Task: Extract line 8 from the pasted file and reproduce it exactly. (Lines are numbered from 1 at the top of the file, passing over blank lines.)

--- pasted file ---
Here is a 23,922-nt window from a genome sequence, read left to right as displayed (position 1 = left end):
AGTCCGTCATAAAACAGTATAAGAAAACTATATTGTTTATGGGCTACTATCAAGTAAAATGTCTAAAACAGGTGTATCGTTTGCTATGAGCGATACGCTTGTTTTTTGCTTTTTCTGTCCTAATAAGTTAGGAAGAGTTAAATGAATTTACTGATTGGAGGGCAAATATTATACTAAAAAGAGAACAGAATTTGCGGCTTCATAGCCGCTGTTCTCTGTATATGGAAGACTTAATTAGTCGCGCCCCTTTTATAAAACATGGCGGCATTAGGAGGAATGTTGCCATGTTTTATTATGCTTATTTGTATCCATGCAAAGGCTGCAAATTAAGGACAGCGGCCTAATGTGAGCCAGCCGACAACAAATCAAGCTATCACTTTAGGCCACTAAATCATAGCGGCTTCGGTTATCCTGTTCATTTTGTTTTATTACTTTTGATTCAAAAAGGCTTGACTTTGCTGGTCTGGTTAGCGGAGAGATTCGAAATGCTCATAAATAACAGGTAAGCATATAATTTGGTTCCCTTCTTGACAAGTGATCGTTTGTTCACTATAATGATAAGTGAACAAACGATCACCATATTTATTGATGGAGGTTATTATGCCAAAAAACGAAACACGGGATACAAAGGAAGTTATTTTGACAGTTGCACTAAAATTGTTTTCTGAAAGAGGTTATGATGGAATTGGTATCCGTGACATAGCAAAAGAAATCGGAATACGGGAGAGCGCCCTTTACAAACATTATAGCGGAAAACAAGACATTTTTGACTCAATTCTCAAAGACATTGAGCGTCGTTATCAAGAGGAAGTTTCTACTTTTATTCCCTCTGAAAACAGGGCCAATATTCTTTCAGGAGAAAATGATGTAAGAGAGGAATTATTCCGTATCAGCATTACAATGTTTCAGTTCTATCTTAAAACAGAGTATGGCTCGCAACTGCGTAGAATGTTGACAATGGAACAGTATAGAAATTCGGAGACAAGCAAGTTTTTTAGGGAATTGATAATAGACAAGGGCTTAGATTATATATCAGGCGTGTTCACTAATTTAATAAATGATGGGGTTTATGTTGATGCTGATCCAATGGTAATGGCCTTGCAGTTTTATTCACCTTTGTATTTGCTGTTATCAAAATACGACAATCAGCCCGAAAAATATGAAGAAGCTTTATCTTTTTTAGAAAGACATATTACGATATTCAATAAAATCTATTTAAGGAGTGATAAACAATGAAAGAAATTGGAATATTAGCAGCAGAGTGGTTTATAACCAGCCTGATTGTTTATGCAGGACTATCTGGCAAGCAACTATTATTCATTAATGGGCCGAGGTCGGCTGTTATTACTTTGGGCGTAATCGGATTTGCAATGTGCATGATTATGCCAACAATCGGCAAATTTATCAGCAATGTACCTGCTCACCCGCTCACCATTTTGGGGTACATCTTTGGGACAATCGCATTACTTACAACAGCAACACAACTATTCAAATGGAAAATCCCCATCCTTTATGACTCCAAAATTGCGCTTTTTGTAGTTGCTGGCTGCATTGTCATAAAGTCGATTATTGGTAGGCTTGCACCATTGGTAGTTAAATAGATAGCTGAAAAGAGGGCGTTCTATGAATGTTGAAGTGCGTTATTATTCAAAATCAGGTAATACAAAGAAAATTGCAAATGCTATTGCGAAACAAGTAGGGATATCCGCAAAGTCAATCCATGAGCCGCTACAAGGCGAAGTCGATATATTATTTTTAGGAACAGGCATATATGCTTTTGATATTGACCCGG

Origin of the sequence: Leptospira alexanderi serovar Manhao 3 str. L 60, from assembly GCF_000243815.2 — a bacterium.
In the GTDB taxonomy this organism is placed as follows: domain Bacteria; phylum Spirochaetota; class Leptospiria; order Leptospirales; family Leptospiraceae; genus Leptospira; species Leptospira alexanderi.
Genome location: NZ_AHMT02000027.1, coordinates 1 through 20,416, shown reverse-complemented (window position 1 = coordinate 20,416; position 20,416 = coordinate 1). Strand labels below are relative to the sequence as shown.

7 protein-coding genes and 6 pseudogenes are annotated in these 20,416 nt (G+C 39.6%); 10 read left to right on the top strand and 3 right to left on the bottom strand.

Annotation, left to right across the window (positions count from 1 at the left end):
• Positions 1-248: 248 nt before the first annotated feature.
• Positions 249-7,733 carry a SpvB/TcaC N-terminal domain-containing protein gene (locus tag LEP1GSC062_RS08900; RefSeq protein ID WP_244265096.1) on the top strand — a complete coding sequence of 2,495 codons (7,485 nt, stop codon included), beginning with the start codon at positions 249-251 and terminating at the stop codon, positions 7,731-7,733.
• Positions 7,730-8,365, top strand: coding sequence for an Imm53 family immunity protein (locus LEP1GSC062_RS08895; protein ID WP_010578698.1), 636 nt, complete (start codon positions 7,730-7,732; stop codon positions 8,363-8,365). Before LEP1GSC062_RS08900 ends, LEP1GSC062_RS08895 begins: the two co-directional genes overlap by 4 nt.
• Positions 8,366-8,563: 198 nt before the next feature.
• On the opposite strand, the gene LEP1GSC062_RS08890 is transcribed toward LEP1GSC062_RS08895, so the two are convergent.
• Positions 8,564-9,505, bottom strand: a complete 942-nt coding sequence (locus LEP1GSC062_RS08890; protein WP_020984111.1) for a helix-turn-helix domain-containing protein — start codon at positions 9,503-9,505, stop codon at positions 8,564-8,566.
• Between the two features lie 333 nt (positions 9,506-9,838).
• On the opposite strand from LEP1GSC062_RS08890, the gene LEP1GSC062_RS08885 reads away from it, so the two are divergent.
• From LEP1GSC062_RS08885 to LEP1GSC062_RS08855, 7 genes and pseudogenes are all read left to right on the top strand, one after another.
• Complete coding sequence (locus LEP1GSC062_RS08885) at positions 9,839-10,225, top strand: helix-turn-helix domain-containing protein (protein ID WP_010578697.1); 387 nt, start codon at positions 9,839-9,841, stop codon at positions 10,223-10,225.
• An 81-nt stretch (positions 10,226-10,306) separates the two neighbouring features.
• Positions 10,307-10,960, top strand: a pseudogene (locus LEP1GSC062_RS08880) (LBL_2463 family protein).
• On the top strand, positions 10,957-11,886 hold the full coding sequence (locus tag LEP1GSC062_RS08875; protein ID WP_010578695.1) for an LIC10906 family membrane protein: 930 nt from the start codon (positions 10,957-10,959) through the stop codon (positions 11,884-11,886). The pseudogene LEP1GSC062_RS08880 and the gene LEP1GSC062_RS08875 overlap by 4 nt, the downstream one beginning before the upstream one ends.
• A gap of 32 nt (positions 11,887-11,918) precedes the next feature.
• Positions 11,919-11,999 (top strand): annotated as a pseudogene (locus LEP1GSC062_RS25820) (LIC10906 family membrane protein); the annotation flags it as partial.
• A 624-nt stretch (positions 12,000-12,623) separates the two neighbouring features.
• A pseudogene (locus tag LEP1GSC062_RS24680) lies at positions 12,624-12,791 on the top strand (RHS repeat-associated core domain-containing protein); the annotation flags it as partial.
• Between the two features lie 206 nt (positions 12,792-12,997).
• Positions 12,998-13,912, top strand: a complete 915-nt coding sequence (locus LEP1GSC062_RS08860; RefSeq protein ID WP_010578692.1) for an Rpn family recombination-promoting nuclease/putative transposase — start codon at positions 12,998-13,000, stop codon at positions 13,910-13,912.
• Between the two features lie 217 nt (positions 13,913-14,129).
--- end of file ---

• Positions 1-248: 248 nt before the first annotated feature.